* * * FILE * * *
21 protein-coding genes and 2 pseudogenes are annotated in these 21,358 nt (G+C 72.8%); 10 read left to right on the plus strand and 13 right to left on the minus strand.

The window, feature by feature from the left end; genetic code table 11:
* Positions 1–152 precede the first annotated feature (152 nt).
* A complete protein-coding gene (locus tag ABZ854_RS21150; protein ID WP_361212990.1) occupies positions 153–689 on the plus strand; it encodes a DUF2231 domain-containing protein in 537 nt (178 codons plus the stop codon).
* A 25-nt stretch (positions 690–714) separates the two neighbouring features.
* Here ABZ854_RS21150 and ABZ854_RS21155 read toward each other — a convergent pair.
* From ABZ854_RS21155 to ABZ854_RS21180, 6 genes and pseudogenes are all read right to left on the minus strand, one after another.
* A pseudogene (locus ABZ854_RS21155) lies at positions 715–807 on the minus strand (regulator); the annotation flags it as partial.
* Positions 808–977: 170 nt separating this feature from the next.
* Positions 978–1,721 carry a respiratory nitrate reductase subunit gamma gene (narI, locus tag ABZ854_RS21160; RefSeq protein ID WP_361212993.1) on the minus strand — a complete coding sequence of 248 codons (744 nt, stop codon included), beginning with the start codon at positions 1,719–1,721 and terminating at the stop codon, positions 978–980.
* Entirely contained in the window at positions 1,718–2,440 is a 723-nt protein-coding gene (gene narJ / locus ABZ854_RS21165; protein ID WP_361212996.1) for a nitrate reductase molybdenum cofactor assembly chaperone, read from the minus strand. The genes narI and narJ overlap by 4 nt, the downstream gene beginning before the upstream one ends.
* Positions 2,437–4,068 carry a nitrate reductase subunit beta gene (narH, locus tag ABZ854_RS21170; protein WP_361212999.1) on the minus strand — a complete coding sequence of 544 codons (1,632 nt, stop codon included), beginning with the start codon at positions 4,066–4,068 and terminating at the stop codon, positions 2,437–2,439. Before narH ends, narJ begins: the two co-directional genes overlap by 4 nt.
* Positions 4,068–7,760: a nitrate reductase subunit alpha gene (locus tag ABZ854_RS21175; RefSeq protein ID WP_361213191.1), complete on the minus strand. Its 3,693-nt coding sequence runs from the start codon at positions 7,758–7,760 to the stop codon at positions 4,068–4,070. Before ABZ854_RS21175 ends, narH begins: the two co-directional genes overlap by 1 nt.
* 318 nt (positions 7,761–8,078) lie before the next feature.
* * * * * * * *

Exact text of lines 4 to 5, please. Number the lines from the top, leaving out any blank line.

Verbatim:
* A complete protein-coding gene (locus tag ABZ854_RS21150; protein ID WP_361212990.1) occupies positions 153–689 on the plus strand; it encodes a DUF2231 domain-containing protein in 537 nt (178 codons plus the stop codon).
* A 25-nt stretch (positions 690–714) separates the two neighbouring features.